13. 13. This is Howies – their story is about being an ethical producer of skate and bike clothing. How were they going to getnoticed? They created the Do Lectures – held in Teepees close to their HQ in Wales. They gave free tickets to theirmost influential customers, filmed the content and amplified it online.
  14. 14. RetailRetailers are seeing the value in eventising their stores – today if your store is just a place to buy then you are doingsomething wrong; the in control consumer scans the barcode and finds out where they can buy it more cheaply.
  15. 15. retailer Lululemon’s tagline is yoga inspired athletic apparel, they show they’re genuine about this by running yogaclasses in store. They extend this concept by giving away free passes to local yoga studios if you pop by the store or ifyou check in on Four Square or like them on Facebook.
  16. 16. B to BThis is all very well when it comes to talking to consumers but what about business partners? Well of course the powerof meeting people face-to-face is fundamental to business. For brands with a tough communication task to achieveevents are particularly effective.
  17. 17. Our client Trip Advisor is one such business. Faced with a mounting criticism from hoteliers over the damage done byrogue reviews, Trip Advisor responded by running an event series; getting face-to-face, listening and offeringsolutions. When a brand has some heavy lifting to do live has powers beyond other channels.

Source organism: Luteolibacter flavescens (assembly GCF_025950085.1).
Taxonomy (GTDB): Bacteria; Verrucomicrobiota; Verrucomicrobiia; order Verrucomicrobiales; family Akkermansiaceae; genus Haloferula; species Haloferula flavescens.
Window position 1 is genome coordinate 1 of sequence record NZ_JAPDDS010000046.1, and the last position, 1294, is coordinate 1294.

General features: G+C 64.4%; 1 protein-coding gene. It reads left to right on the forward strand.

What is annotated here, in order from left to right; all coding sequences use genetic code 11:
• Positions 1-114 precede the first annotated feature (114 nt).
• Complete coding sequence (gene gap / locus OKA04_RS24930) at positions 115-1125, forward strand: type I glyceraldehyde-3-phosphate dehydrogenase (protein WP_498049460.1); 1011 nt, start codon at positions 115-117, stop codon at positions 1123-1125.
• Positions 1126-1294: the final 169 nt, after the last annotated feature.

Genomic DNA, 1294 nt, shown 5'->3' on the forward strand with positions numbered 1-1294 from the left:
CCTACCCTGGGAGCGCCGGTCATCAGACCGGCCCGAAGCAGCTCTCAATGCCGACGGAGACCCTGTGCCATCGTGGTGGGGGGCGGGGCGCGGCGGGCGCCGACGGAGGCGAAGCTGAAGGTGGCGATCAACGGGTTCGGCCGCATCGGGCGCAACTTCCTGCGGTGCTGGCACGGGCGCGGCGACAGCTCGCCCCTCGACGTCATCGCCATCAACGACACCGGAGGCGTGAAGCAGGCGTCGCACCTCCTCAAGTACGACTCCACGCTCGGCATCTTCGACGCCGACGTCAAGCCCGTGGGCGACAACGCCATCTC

18. 18. want to finish by putting myself in your shoes, thinking where the interesting future opportunities lie, where theinnovation is coming from within the live sector and how to get started with this stuff.
  19. 19. is a finite resource – there are only so many station concourses or summer days in the park available. At their bestlive experiences make great use of these engagement opportunities at their worst they are in danger of being urbanspam.So where can a brand find great live opportunities?
  20. 20. it is in the bridge between live and digital. Nike Grid is a recent campaign, enabling runners to own thecity, to run between phone boxes and at each one to dial in a unique code. They competed with other runners to coverLondon’s 48 postcodes.
  21. 21. But where this got really fun was online – not only was there an online leader board, you could map your route, seeother people’s routes and they visualized the data beautifully, segmenting it to show boys v girls etc and exported andused it as a TV commercial.
  22. 22. Another rich vein to think about is bringing inanimate objects to life as experiences. Walls have created a smilevending machine. It maps your face and rewards you win an ice cream if your smile is big enough. The emotionalresonance of this experience compared to anything else I can remember Walls doing in their marketing is immense.
  23. 23. approach is to start with your database or your social media audience. How can you use live to activate them,to turn fans into purchasers? As any event promoter will tell you, often the hardest part is finding an audience. Perhapsyou already have a large audience waiting for you to do something interesting.
  24. 24. A great start point can be with your most influential customers, the ones who really love you and talk about you. Howcan you invite them into the heart of your brand? Could you tell the story of your brand from inside out?
  25. 25.
  26. 26. I’ve demonstrated that in a world where the consumer is in control, where you need to go beyond just sayingand start doing, live experiences offer great opportunities for brands of all sizes. The brands that are doing it best seecommunication not as a passive behaviour but as an action.
  27. 27. finally, I’d just encourage everyone to get out there and check out the exciting stuff that is happening in live, notjust brand experiences, but all the other innovative live events that happen every day of the week. We collect togetherthe stuff we’re looking forward to here :
  28. 28. LIVE UNIONThat’s it!